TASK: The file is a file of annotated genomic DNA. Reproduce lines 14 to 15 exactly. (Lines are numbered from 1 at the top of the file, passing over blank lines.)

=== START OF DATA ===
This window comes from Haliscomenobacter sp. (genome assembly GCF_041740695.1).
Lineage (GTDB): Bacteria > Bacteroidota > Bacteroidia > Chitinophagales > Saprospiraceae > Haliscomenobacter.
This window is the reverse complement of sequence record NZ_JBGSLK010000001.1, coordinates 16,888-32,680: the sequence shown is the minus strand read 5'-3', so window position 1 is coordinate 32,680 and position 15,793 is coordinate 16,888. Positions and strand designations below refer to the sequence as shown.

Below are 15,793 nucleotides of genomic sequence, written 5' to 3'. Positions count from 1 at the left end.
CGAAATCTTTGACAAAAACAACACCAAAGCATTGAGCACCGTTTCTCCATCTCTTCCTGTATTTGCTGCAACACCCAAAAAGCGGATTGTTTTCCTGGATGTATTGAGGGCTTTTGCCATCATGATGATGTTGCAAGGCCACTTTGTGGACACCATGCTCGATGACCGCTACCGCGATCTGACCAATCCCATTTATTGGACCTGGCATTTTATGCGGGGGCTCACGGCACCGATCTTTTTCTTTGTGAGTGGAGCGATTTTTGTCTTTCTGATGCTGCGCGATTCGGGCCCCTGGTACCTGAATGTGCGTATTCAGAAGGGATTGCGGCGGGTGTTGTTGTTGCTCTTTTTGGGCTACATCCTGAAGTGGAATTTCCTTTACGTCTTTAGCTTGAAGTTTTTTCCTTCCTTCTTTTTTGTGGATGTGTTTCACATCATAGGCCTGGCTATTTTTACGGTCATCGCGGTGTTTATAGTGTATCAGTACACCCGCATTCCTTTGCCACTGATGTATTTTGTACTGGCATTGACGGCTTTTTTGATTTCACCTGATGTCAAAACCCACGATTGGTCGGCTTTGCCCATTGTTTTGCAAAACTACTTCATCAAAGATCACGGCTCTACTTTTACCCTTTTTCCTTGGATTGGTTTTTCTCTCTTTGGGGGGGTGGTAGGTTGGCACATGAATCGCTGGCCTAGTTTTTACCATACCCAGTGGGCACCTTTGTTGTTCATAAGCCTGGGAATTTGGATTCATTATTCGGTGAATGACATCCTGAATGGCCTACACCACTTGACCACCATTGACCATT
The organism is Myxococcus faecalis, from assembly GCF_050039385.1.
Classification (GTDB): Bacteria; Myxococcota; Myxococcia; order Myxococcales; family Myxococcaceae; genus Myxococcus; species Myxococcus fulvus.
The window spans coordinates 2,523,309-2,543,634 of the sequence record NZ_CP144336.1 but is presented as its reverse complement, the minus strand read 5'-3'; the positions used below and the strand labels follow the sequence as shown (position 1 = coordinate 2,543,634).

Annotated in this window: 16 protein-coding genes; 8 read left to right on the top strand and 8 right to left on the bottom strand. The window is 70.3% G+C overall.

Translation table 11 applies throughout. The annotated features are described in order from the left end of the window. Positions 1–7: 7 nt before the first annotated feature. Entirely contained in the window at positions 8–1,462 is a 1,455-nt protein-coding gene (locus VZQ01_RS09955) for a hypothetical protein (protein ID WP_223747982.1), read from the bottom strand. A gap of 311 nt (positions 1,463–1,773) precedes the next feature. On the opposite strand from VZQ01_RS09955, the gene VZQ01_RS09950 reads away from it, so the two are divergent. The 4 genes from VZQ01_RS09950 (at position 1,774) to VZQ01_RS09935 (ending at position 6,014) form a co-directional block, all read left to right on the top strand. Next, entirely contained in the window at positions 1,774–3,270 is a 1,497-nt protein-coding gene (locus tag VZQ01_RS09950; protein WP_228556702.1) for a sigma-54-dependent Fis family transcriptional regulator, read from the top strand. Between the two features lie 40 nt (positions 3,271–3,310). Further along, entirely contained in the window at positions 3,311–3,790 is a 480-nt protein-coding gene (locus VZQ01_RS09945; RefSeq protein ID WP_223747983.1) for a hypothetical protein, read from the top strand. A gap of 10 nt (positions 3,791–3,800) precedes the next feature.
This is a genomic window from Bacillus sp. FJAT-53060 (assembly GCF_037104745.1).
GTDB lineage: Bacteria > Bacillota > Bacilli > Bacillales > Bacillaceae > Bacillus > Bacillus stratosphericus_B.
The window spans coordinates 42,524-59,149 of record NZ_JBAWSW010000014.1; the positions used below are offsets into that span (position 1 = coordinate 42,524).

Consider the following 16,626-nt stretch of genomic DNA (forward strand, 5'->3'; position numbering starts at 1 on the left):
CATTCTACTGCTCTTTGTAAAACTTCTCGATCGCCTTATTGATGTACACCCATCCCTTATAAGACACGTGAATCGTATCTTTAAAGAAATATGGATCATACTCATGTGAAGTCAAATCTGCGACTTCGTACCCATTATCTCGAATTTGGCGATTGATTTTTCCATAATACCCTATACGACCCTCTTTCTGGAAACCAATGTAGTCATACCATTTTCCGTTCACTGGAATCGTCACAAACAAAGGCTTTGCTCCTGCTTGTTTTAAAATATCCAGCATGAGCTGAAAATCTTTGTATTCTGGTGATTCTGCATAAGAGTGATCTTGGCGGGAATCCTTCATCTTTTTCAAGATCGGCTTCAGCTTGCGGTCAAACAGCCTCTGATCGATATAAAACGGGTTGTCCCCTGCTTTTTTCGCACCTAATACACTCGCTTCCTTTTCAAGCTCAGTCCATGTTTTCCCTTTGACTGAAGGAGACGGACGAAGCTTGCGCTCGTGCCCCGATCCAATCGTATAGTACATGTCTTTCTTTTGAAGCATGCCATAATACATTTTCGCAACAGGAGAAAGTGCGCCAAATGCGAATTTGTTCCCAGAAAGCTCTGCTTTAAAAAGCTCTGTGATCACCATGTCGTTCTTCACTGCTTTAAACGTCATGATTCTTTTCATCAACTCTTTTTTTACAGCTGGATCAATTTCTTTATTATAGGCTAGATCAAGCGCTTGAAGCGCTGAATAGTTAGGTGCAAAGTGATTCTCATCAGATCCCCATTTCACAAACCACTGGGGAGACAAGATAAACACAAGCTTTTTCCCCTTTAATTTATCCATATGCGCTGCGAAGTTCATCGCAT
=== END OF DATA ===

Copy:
Consider the following 16,626-nt stretch of genomic DNA (forward strand, 5'->3'; position numbering starts at 1 on the left):
CATTCTACTGCTCTTTGTAAAACTTCTCGATCGCCTTATTGATGTACACCCATCCCTTATAAGACACGTGAATCGTATCTTTAAAGAAATATGGATCATACTCATGTGAAGTCAAATCTGCGACTTCGTACCCATTATCTCGAATTTGGCGATTGATTTTTCCATAATACCCTATACGACCCTCTTTCTGGAAACCAATGTAGTCATACCATTTTCCGTTCACTGGAATCGTCACAAACAAAGGCTTTGCTCCTGCTTGTTTTAAAATATCCAGCATGAGCTGAAAATCTTTGTATTCTGGTGATTCTGCATAAGAGTGATCTTGGCGGGAATCCTTCATCTTTTTCAAGATCGGCTTCAGCTTGCGGTCAAACAGCCTCTGATCGATATAAAACGGGTTGTCCCCTGCTTTTTTCGCACCTAATACACTCGCTTCCTTTTCAAGCTCAGTCCATGTTTTCCCTTTGACTGAAGGAGACGGACGAAGCTTGCGCTCGTGCCCCGATCCAATCGTATAGTACATGTCTTTCTTTTGAAGCATGCCATAATACATTTTCGCAACAGGAGAAAGTGCGCCAAATGCGAATTTGTTCCCAGAAAGCTCTGCTTTAAAAAGCTCTGTGATCACCATGTCGTTCTTCACTGCTTTAAACGTCATGATTCTTTTCATCAACTCTTTTTTTACAGCTGGATCAATTTCTTTATTATAGGCTAGATCAAGCGCTTGAAGCGCTGAATAGTTAGGTGCAAAGTGATTCTCATCAGATCCCCATTTCACAAACCACTGGGGAGACAAGATAAACACAAGCTTTTTCCCCTTTAATTTATCCATATGCGCTGCGAAGTTCATCGCAT